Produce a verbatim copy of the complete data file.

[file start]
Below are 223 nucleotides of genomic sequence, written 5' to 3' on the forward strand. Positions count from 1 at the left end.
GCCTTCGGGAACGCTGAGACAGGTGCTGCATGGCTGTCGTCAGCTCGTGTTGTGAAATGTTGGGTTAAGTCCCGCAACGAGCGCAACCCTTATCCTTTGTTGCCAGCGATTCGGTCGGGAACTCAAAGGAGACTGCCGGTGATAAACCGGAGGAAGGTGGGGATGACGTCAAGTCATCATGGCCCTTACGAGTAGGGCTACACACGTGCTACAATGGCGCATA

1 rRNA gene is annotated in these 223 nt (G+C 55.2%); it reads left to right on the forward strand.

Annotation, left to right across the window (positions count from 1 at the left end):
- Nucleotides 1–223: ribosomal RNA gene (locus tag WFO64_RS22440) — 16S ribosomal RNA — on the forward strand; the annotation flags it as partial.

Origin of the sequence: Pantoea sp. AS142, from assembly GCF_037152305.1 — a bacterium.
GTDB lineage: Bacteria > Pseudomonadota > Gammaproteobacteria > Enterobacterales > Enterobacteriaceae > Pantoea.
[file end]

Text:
Below are 223 nucleotides of genomic sequence, written 5' to 3' on the forward strand. Positions count from 1 at the left end.
GCCTTCGGGAACGCTGAGACAGGTGCTGCATGGCTGTCGTCAGCTCGTGTTGTGAAATGTTGGGTTAAGTCCCGCAACGAGCGCAACCCTTATCCTTTGTTGCCAGCGATTCGGTCGGGAACTCAAAGGAGACTGCCGGTGATAAACCGGAGGAAGGTGGGGATGACGTCAAGTCATCATGGCCCTTACGAGTAGGGCTACACACGTGCTACAATGGCGCATA

1 rRNA gene is annotated in these 223 nt (G+C 55.2%); it reads left to right on the forward strand.

Annotation, left to right across the window (positions count from 1 at the left end):
- Nucleotides 1–223: ribosomal RNA gene (locus tag WFO64_RS22440) — 16S ribosomal RNA — on the forward strand; the annotation flags it as partial.

Origin of the sequence: Pantoea sp. AS142, from assembly GCF_037152305.1 — a bacterium.
GTDB lineage: Bacteria > Pseudomonadota > Gammaproteobacteria > Enterobacterales > Enterobacteriaceae > Pantoea.